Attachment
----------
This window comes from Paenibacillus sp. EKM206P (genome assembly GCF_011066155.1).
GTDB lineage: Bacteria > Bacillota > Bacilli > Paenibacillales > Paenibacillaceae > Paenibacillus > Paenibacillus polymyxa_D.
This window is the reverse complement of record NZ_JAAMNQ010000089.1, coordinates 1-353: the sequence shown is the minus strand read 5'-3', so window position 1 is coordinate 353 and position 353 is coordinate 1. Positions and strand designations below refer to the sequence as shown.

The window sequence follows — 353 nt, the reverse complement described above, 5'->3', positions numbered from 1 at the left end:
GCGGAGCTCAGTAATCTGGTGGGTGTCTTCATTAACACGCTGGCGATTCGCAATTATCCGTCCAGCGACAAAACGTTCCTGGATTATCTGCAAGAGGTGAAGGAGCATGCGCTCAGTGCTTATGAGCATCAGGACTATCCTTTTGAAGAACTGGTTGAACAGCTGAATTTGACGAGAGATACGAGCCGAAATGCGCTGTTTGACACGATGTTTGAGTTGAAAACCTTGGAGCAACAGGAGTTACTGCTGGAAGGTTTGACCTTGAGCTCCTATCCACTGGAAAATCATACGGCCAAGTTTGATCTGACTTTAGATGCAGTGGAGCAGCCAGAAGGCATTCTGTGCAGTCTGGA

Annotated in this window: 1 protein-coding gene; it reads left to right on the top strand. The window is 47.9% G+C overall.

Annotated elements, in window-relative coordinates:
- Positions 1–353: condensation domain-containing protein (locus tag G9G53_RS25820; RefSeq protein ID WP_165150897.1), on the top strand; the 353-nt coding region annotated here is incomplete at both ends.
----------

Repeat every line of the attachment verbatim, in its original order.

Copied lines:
This window comes from Paenibacillus sp. EKM206P (genome assembly GCF_011066155.1).
GTDB lineage: Bacteria > Bacillota > Bacilli > Paenibacillales > Paenibacillaceae > Paenibacillus > Paenibacillus polymyxa_D.
This window is the reverse complement of record NZ_JAAMNQ010000089.1, coordinates 1-353: the sequence shown is the minus strand read 5'-3', so window position 1 is coordinate 353 and position 353 is coordinate 1. Positions and strand designations below refer to the sequence as shown.

The window sequence follows — 353 nt, the reverse complement described above, 5'->3', positions numbered from 1 at the left end:
GCGGAGCTCAGTAATCTGGTGGGTGTCTTCATTAACACGCTGGCGATTCGCAATTATCCGTCCAGCGACAAAACGTTCCTGGATTATCTGCAAGAGGTGAAGGAGCATGCGCTCAGTGCTTATGAGCATCAGGACTATCCTTTTGAAGAACTGGTTGAACAGCTGAATTTGACGAGAGATACGAGCCGAAATGCGCTGTTTGACACGATGTTTGAGTTGAAAACCTTGGAGCAACAGGAGTTACTGCTGGAAGGTTTGACCTTGAGCTCCTATCCACTGGAAAATCATACGGCCAAGTTTGATCTGACTTTAGATGCAGTGGAGCAGCCAGAAGGCATTCTGTGCAGTCTGGA

Annotated in this window: 1 protein-coding gene; it reads left to right on the top strand. The window is 47.9% G+C overall.

Annotated elements, in window-relative coordinates:
- Positions 1–353: condensation domain-containing protein (locus tag G9G53_RS25820; RefSeq protein ID WP_165150897.1), on the top strand; the 353-nt coding region annotated here is incomplete at both ends.